Surprises are what make life interesting. Without them, we’d have nothing to throw us off our game. Nothing to pull us back from the mundane and make us say “Well, this is new.” So whoever invented the spoiler must have harbored a fun-sucking, routine-loving soul. And I, for one, am mentally sending brain waves full of annoyance his or her way.
Not that my distaste for the spoiler will do anything to change the way information is reported about our favorite movies, television programs or books in the day and age of social media sites and universal reviewing capabilities. These outlets thrive on being the first to report the latest information or the most complete summary of just what exactly is happening with, say, Tyrion Lannister in the newest Game of Thrones episode.
Now, I’m not saying that spoilers are inherently evil. In fact, a lot of the times they might be necessary to keep interest alive in the work that is being placed for all to read. As Entertainment Weekly’s Ken Tucker wrote in his 2008 spoiler debate essay, “Whether I’m writing a review or reading one, I don’t want any held-back information to prevent that review from being the most interesting, thought-provoking one possible.”
Tucker makes a good point. Crucial plot points and twists are what viewers want to discuss as soon as the final curtain has closed. And they might feel cheated out of this experience if the recaps and reviews don’t engage in their excitement-fueled fire of surprise. After all, entertainment isn’t created to sit quietly in a corner after it has been enjoyed. Rather, it’s created to often times live way past its air date, and the complete coverage provided directly after it comes to life goes a long way in preserving its expiration date.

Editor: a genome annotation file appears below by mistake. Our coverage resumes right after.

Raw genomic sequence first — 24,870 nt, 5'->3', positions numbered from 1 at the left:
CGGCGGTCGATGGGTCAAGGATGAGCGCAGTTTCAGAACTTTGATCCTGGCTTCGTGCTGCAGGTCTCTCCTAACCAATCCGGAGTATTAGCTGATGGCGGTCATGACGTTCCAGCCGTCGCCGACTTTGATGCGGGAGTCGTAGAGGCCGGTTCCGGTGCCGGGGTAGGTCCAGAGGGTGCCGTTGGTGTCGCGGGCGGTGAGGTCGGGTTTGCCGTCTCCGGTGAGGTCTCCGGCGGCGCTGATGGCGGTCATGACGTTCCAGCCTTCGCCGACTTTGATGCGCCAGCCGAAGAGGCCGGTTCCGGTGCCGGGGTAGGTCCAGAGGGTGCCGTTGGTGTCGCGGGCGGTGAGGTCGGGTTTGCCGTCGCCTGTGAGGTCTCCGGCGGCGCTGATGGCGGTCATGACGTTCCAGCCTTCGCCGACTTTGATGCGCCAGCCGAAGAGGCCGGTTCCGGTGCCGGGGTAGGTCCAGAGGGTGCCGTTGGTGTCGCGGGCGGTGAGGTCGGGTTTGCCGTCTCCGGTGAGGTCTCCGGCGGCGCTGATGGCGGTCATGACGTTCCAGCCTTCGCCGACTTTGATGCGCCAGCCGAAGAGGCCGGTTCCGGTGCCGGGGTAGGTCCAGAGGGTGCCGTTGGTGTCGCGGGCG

But what about the viewers who can’t watch the action as it unfolds? Tucker points out that “the very fact that a plot twist becomes the most sacred bit of information, the key to enjoyment, doesn’t speak well for audiences’ appreciation of the performances, the direction, and other elements that make a show worth pondering.”
I have to disagree. One of my favorite television plot twists arrived in the Season 7 Supernaturalepisode “How to Win Friends and Influence Monsters.” The entire episode is pretty standard, as episodes for the CW hit go. There are a few heart to heart chats, a character gets apprehended by the bad guys, daring rescue attempt ensues. But the last twenty seconds of the episode (and, annoyingly enough, spoiler alert for all who haven’t made it this far) made my heart stop in terrified surprise as Sam Winchester held up Bobby Singer’s beloved blue baseball cap with a bloody bullet hole through the front.
My world exploded as the brothers voices made desperate calls to their friend over a black screen. And I think that Tucker forgot about moments like these when he was writing his essay. No matter how much a show is loved, these surprise twists and endings don’t have the same impact if they’ve been read about prior to viewing. Someone’s heart won’t race. Strangled screams of anguish won’t try and escape throats. There will only be anticipated sadness or anger that might ruin the beauty of a scene meant to capture a person’s raw, in-the-moment feelings.
So I’m not saying that there should never be spoilers. I’m saying that we all, writers and readers alike, need to be more vigilant in being aware of how spoilers can truly affect just what it is people are seeing. And really, is it so hard to add a simple “spoiler alert” message into a piece of writing? I think not.
Where do you stand on The Great Spoiler Debate? Let us know in the comments below!